The government has committed to reform the offsets scheme to ensure when offsets are relied upon, they deliver an improvement in biodiversity values - a net gain. Getting these reforms right is crucial, therefore it is concerning that the government is proposing to introduce a new option of making a conservation payment where a proponent is unable to secure the required offsets. If not done carefully, this proposed ‘pay to destroy’ scheme has the potential to undermine the government’s proposed new environment laws. A similar scheme in New South Wales has been heavily criticised in recent reviews and reports.
The government has also committed to improving access to environmental data and information and will create a National Environmental Standard on community engagement and consultation. The Government will also examine the possibility of strengthening third-party enforcement provisions, an important accountability measure enabling community members to enforce breaches of the new laws.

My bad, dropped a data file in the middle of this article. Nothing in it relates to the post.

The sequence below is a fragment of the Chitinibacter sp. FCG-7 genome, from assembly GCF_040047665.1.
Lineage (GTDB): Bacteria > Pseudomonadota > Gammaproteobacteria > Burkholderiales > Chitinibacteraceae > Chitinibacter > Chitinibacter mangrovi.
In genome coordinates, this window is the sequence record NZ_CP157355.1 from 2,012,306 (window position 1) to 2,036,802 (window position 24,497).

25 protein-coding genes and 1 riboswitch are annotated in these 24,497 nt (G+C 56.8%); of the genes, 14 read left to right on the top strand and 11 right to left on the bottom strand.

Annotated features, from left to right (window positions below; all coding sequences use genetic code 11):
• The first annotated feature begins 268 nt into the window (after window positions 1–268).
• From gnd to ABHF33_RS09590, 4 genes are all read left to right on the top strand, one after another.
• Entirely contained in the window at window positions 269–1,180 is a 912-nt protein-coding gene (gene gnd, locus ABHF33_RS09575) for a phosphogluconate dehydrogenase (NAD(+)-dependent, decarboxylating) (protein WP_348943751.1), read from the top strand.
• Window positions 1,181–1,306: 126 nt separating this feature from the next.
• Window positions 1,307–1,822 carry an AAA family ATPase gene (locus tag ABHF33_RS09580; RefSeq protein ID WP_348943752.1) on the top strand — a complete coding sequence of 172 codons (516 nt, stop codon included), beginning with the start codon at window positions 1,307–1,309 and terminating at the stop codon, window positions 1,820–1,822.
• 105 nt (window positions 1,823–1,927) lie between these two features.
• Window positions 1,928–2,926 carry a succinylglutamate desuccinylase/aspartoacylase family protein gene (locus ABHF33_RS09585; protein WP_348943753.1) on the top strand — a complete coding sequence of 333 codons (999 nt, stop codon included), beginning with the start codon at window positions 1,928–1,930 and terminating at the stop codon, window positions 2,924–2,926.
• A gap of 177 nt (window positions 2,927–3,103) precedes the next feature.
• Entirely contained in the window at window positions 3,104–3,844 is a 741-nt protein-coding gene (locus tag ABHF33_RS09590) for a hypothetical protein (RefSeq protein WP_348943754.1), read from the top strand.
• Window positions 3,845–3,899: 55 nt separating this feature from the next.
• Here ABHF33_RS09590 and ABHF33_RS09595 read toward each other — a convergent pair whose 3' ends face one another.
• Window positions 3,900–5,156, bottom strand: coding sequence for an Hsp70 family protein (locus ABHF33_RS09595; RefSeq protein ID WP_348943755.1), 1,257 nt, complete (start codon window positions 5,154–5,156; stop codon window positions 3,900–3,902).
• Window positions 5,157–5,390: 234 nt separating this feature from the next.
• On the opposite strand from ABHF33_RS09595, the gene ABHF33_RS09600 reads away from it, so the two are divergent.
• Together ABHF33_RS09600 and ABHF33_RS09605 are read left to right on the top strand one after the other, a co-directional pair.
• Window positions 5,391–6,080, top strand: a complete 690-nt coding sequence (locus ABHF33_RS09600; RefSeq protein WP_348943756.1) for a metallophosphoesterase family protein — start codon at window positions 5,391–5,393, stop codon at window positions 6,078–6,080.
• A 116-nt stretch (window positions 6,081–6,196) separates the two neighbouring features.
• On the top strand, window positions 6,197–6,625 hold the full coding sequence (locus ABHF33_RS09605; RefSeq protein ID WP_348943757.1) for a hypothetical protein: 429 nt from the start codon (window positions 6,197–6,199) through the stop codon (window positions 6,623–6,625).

These are welcome measures as greater community involvement in decisions that relate to Australia’s environment is needed to ensure confidence and trust in the process. Disappointingly though, the government has rejected the recommendation of the Samuel review to introduce a limited form of ‘merits review’ for decisions under the EPBC Act. Merits review allows for an independent examination of decisions and is a safeguard against corruption.
While the overall direction of the government response is positive, there is a long way to go and a lot more detail to work out. As they currently stand, the government’s plans do not go far or quickly enough to end nature destruction and restore nature to health. As the government moves to draft legislation to make these reforms a reality, we must keep the pressure up.
Draft legislation will be released for public consultation around the middle of 2023 and will be introduced into parliament by the end of that year.
Alongside introducing strong legislation, these reforms will need to be properly funded in the federal budget. These reforms will only work if they are adequately resourced.
The ultimate measure of success for these reforms will be whether they end Australia’s extinction crisis. The reforms need to protect our unique wildlife, plants and ecosystems from destruction through land clearing, logging, climate change and invasive species and restore trust and confidence in environmental decision-making.